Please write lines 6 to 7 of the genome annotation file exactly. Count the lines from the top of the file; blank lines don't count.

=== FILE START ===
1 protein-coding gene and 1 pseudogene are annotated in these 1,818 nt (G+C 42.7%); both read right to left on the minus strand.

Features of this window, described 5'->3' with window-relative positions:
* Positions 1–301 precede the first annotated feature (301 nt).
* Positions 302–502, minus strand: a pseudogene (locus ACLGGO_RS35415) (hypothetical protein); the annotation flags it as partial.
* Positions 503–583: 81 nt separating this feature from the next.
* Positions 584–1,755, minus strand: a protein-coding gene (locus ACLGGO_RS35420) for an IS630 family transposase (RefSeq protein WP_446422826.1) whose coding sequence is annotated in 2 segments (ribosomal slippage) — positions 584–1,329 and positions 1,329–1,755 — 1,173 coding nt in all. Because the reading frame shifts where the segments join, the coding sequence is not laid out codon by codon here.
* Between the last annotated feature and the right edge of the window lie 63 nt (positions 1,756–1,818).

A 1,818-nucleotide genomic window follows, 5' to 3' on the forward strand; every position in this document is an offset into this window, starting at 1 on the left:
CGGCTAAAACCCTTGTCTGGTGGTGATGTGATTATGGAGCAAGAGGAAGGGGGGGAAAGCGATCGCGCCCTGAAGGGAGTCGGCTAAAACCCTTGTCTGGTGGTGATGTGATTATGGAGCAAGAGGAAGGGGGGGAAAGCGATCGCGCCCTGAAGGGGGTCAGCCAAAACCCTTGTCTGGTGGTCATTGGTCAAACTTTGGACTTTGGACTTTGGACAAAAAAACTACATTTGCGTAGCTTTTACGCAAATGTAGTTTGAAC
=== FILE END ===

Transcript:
* Positions 584–1,755, minus strand: a protein-coding gene (locus ACLGGO_RS35420) for an IS630 family transposase (RefSeq protein WP_446422826.1) whose coding sequence is annotated in 2 segments (ribosomal slippage) — positions 584–1,329 and positions 1,329–1,755 — 1,173 coding nt in all. Because the reading frame shifts where the segments join, the coding sequence is not laid out codon by codon here.
* Between the last annotated feature and the right edge of the window lie 63 nt (positions 1,756–1,818).